Marijuana laws present challenges for employers

Federal marijuana laws outlaw all marijuana use, sale, and production. But 33 states and the District of Columbia have legalized medical marijuana. Ten states and the District of Columbia have legalized recreational use as well. How do employers manage their workplaces with these contradictory laws? Well, it’s complicated.

Employers must craft a marijuana in the workplace policy that conforms to applicable state laws. The policy will have to address:

  • Whether the employer will test for marijuana or tetrahydrocannabinol (THC), the mind-altering chemical in marijuana;
  • Whether employees may or may not be under the influence of marijuana while working;
  • How medical marijuana use is treated when accommodating employee disabilities; and
  • What restrictions apply to each job in the workplace.

There is no one size fits all marijuana policy in the workplace. Each employer must develop a policy that fits the type of work performed and company culture. The policy must, of course, comply with all pertinent federal, state, and local laws.

Marijuana in the workplace

The public’s attitude toward marijuana use has changed dramatically over the years. In one recent public opinion poll, 62% of Americans support legalizing marijuana. Among millennials, the figure was 74%.

These evolving attitudes are reflected in marijuana usage. According to the Substance Abuse and Mental Health Services Administration’s (SAMHSA) annual survey, 15% of Americans 12 years of age and older have smoked marijuana in the last year.

According to a survey by the drug testing company, Quest Diagnostics, 4.2% of employment drug tests came back positive in 2017, the largest number since 2006. These figures include all illegal drugs found, including marijuana.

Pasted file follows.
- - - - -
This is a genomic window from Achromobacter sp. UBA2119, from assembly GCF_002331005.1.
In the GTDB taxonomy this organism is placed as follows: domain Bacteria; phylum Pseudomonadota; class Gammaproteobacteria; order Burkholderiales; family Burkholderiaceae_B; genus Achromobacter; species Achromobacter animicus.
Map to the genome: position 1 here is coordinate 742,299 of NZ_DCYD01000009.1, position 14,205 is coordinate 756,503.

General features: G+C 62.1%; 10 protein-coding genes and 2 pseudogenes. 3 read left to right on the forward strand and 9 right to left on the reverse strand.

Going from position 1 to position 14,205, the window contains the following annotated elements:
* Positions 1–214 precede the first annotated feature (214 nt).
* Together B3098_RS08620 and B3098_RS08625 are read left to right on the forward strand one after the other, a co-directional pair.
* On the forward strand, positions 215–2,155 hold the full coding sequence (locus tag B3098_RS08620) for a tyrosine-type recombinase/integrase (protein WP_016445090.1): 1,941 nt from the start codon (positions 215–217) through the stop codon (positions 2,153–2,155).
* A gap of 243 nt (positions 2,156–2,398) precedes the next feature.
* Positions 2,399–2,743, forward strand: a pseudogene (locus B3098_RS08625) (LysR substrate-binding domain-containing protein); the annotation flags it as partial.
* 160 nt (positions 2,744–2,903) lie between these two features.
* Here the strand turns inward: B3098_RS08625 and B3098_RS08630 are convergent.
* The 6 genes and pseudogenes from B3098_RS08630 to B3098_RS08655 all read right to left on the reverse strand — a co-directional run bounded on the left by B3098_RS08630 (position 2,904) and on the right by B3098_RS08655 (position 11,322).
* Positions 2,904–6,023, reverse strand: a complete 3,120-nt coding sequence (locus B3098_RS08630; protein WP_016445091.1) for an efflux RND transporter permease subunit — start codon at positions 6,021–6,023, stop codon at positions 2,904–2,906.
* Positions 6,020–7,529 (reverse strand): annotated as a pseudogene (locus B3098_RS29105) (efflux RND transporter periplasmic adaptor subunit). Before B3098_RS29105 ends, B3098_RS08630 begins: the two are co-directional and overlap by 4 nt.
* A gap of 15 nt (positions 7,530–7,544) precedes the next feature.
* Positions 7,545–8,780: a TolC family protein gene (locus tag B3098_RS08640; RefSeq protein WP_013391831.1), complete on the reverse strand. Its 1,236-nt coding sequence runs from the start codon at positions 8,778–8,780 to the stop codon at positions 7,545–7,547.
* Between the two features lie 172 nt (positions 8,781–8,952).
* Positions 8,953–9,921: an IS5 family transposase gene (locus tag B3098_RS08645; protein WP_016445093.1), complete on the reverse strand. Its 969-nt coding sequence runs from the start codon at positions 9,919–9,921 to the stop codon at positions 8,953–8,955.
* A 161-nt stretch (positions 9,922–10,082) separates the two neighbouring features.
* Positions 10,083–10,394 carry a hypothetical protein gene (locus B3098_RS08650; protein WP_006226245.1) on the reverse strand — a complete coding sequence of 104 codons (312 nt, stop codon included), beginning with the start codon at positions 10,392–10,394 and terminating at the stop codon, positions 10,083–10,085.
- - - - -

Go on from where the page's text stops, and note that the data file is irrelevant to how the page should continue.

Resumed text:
Weeding out bad applicants

In today’s tight job market, some employers have given up on pre-employment drug testing in order to fill empty positions. Sometimes it’s hard to find any candidate, let alone a marijuana-free one. Others have simply focused testing on harder drugs such as opioids and cocaine, perhaps assuming that marijuana usage is harmless.

Employers should consider certain marijuana facts when developing a drug testing policy. Marijuana’s effects include:

  • altered senses (for example, seeing brighter colors)
  • altered sense of time
  • changes in mood
  • impaired body movement
  • difficulty with thinking and problem-solving; and
  • impaired memory.

With exceptionally high doses, individuals have been known to hallucinate, have delusions, or even develop psychosis. These instances are very rare and the occasional user is unlikely to experience them. Claims that marijuana is a “gateway” drug are dubious. Employers should not assume marijuana users are more likely to also be using harder drugs.

With marijuana’s possible effects in mind, consider the jobs the potentially impaired employee may be performing. While impaired memory and thinking impact most jobs, some low-level jobs could likely be performed under the influence of marijuana. But operating heavy machinery while high is probably not a good idea.

Employers face a particularly tight labor market. How severely a complete marijuana prohibition would discourage applicants will vary from market to market. Employers have to make the call.

The medical marijuana drug test

Some employers have no choice but to drug test new hires and then perform random drug tests on existing employees. Employers regulated by the Federal Highway Administration, the Federal Aviation Administration, and the U.S. Coast Guard fall into this category.

In states where medical marijuana is legal, employers may still test for it. If the test comes back positive, the employer can request a copy of the prescription. If the applicant/employee fails to produce the prescription, then the results are presumably due to recreational marijuana use.